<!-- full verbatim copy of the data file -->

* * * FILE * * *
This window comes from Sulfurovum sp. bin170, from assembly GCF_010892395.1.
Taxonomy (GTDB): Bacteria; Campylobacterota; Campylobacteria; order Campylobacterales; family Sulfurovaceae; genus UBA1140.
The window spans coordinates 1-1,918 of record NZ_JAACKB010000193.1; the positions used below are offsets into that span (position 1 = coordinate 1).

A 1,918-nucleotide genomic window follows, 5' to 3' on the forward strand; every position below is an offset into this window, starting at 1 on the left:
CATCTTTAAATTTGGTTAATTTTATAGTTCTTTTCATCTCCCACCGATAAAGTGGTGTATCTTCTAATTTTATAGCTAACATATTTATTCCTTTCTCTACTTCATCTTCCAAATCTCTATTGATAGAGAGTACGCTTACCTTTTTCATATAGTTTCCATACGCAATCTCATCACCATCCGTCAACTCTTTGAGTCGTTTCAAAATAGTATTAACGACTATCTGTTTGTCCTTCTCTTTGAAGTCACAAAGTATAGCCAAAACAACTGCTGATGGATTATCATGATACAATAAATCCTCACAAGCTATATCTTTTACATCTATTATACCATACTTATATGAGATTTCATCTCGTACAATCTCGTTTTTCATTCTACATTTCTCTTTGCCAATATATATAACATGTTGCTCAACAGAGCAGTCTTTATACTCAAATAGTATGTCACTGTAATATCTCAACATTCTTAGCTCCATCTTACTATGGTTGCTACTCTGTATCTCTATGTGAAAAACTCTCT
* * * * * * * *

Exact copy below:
This window comes from Sulfurovum sp. bin170, from assembly GCF_010892395.1.
Taxonomy (GTDB): Bacteria; Campylobacterota; Campylobacteria; order Campylobacterales; family Sulfurovaceae; genus UBA1140.
The window spans coordinates 1-1,918 of record NZ_JAACKB010000193.1; the positions used below are offsets into that span (position 1 = coordinate 1).

A 1,918-nucleotide genomic window follows, 5' to 3' on the forward strand; every position below is an offset into this window, starting at 1 on the left:
CATCTTTAAATTTGGTTAATTTTATAGTTCTTTTCATCTCCCACCGATAAAGTGGTGTATCTTCTAATTTTATAGCTAACATATTTATTCCTTTCTCTACTTCATCTTCCAAATCTCTATTGATAGAGAGTACGCTTACCTTTTTCATATAGTTTCCATACGCAATCTCATCACCATCCGTCAACTCTTTGAGTCGTTTCAAAATAGTATTAACGACTATCTGTTTGTCCTTCTCTTTGAAGTCACAAAGTATAGCCAAAACAACTGCTGATGGATTATCATGATACAATAAATCCTCACAAGCTATATCTTTTACATCTATTATACCATACTTATATGAGATTTCATCTCGTACAATCTCGTTTTTCATTCTACATTTCTCTTTGCCAATATATATAACATGTTGCTCAACAGAGCAGTCTTTATACTCAAATAGTATGTCACTGTAATATCTCAACATTCTTAGCTCCATCTTACTATGGTTGCTACTCTGTATCTCTATGTGAAAAACTCTCT